Boston Book Festival 2021 Boston Book Festival 2021

BBF Unbound: After "Nature Writing"

- EDT

Kerri Arsenault
Mill Town, Sunday, October 24 | virtual


Kerri Arsenault is book review editor at Orion magazine, teacher, book critic, and author of Mill Town: Reckoning with What Remains, which won the Rachel Carson Environment Book Award and was a finalist for the National Book Critics Circle Leonard Prize. Her work has appeared in Freeman’s, the Boston Globe, Down East, the Paris Review Daily, the New York Review of Books, Air Mail, and the Washington Post.

Kate Brown
Manual for Survival, Sunday, October 24 | virtual


Kate Brown is the Thomas M. Siebel Distinguished Professor in the History of Science at the Massachusetts Institute of Technology. She is the author of several prize-winning histories, including Plutopia: Nuclear Families, Atomic Cities, and the Great Soviet and American Plutonium Disasters. Her latest book, Manual for Survival: A Chernobyl Guide to the Future, translated into nine languages, won the Marshall Shulman and Reginald Zelnik Prizes for the best book in East European History, plus the Silver Medal for Laura Shannon Book Prize. Manual for Survival was also a finalist for the 2020 National Book Critics Circle Award, the Pushkin House Award, and the Ryszard Kapuściński Award for Literary Reportage.

Joan Naviyuk Kane
Dark Traffic, Sunday, October 24 | virtual


Joan Naviyuk Kane (Inupiaq) is the author of eight collections of poetry and prose, for which she has received a Guggenheim and other honors. She teaches in the department of English at Harvard, is a lecturer in the Department of Studies in Race, Colonialism and Diaspora and the Department of English at Tufts University, and MFA faculty at the Institute of American Indian Arts. She was a 2021 Practitioner Fellow at the Center for the Study of Race and Ethnicity in America at Brown University, and the 2021 Mary Routt Endowed Chair of Creative Writing and Journalism at Scripps College.

Bathsheba Demuth
Floating Coast, Sunday, October 24 | virtual

Bathsheba Demuth is an assistant professor of history and environment and society at Brown University. An environmental historian, she specializes in the lands and seas of the Russian and North American Arctic. Her interest in northern environments and cultures began when she was eighteen and moved to the village of Old Crow in the Yukon. For over two years, she mushed huskies, hunted caribou, fished for salmon, and otherwise learned to survive in the taiga and tundra. Her prize-winning first book, Floating Coast: An Environmental History of the Bering Strait, was named a Nature Top Ten Book of 2019 and Best Book of 2019 by NPR, Barnes and Noble, Kirkus Reviews, and Library Journal among others. From the archive to the dog sled, she is interested in how the histories of people, ideas, places, and other-than-human species intersect. Her writing on these subjects has appeared in publications including the Atlantic, Granta, and the New Yorker.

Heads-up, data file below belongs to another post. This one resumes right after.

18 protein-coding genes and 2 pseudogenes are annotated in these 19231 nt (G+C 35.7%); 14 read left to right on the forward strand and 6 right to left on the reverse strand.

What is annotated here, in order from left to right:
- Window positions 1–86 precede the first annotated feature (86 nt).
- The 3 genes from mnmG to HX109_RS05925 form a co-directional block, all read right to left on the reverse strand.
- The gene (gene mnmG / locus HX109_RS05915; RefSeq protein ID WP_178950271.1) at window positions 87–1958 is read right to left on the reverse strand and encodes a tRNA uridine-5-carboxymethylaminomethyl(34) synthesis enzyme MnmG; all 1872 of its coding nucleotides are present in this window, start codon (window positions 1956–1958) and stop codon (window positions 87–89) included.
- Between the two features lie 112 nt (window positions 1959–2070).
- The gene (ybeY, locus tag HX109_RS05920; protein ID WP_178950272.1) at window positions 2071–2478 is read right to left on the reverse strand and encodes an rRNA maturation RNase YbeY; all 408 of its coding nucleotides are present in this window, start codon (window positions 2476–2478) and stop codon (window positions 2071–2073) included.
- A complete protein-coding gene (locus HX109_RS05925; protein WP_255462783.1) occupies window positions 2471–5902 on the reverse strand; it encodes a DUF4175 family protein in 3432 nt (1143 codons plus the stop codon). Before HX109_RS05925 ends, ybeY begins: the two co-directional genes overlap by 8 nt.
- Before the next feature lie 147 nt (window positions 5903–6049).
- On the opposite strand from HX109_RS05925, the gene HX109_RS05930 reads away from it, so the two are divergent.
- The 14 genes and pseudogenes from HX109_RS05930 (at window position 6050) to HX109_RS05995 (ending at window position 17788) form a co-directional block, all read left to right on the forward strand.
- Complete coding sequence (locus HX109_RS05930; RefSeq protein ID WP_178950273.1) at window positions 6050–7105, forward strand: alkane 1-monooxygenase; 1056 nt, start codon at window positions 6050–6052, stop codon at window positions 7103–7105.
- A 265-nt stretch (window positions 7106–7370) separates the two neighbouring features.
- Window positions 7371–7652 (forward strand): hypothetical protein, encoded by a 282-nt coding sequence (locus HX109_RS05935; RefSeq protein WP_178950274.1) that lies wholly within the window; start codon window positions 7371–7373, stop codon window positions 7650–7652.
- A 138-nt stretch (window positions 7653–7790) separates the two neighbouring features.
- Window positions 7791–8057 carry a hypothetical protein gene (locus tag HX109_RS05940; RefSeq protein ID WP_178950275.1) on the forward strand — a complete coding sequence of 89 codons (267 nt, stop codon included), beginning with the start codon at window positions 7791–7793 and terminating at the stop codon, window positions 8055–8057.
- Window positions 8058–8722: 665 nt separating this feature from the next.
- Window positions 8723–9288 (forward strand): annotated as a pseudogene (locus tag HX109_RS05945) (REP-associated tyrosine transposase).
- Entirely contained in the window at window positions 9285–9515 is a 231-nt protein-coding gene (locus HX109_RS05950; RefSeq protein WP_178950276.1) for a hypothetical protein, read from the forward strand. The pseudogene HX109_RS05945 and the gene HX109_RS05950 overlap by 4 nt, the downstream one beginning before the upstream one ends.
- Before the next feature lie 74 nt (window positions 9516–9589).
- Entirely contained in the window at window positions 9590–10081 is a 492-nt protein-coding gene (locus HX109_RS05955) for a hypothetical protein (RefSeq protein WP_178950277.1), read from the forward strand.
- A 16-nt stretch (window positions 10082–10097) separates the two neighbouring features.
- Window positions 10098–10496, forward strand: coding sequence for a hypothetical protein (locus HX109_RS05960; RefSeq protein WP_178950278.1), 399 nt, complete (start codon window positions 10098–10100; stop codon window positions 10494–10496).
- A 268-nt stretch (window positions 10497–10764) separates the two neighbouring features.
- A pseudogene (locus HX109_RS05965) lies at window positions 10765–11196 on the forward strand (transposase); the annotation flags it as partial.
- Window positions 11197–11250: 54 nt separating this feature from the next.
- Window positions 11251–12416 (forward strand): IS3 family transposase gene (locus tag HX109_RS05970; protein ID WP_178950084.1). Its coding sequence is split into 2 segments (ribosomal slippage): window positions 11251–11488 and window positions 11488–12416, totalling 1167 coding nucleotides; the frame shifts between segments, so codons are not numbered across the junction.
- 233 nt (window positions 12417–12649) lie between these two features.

Tony Perry
Sunday, October 24 | virtual

Tony C. Perry is Curator of Environmental History at the Smithsonian's National Museum of American History. He specializes in African American history as well as early American environmental history. Before coming to the National Museum of American History, he was a professor at the University of Virginia in the Carter G. Woodson Institute for African American and African Studies. He researches the environmental history of American slavery and how this history has informed broader issues around race and the environment. His forthcoming book focuses on enslaved people’s relationship to the environment and how they leveraged this relationship to reckon with being enslaved in early America. He continues work on a digital archival project that documents the perils and promise of water in African American life from the period of slavery to the present.


Our panel of writers, teachers, and activists will discuss the elements environmental writers bring to storytelling: how to tell or teach stories that support political action, reveal or foster a better understanding of past and present environmental crises, and how writing can narrate interconnections of people and places across genres. Each contributor connects Boston-area concerns with larger geographies and histories: Inupiaq poet Joan Naviyuk Kane links her Alaskan homelands with her current home in Cambridge; Kate Brown connects distant nuclear and local plant histories; historian Tony Perry examines the relationship of enslaved peoples in the early United States with their environments; Kerri Arsenault traces pollution in the Northeast; and panel moderator Bathsheba Demuth connects histories of New England and the Arctic. Through guiding questions about genre, audience, and writing across disciplines, the panelists will discuss how the past and present can be linked through storytelling to an environmentally just future.